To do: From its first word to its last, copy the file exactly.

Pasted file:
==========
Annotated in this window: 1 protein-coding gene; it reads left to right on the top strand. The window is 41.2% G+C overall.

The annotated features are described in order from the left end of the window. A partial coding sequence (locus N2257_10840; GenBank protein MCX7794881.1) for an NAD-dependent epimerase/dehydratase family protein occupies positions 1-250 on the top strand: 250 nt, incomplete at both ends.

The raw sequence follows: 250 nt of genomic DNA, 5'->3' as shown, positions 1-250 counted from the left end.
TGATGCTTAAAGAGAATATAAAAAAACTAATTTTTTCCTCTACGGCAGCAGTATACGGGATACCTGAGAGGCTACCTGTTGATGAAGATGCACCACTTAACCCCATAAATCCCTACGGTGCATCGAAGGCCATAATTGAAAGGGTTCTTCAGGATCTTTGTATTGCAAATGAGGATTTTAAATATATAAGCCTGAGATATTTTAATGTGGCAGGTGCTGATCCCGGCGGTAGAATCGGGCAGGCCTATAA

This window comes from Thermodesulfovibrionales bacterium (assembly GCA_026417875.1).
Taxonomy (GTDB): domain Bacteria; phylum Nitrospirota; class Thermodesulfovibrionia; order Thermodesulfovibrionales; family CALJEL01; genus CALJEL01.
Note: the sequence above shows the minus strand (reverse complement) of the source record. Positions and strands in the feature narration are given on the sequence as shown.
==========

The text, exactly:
Annotated in this window: 1 protein-coding gene; it reads left to right on the top strand. The window is 41.2% G+C overall.

The annotated features are described in order from the left end of the window. A partial coding sequence (locus N2257_10840; GenBank protein MCX7794881.1) for an NAD-dependent epimerase/dehydratase family protein occupies positions 1-250 on the top strand: 250 nt, incomplete at both ends.

The raw sequence follows: 250 nt of genomic DNA, 5'->3' as shown, positions 1-250 counted from the left end.
TGATGCTTAAAGAGAATATAAAAAAACTAATTTTTTCCTCTACGGCAGCAGTATACGGGATACCTGAGAGGCTACCTGTTGATGAAGATGCACCACTTAACCCCATAAATCCCTACGGTGCATCGAAGGCCATAATTGAAAGGGTTCTTCAGGATCTTTGTATTGCAAATGAGGATTTTAAATATATAAGCCTGAGATATTTTAATGTGGCAGGTGCTGATCCCGGCGGTAGAATCGGGCAGGCCTATAA

This window comes from Thermodesulfovibrionales bacterium (assembly GCA_026417875.1).
Taxonomy (GTDB): domain Bacteria; phylum Nitrospirota; class Thermodesulfovibrionia; order Thermodesulfovibrionales; family CALJEL01; genus CALJEL01.
Note: the sequence above shows the minus strand (reverse complement) of the source record. Positions and strands in the feature narration are given on the sequence as shown.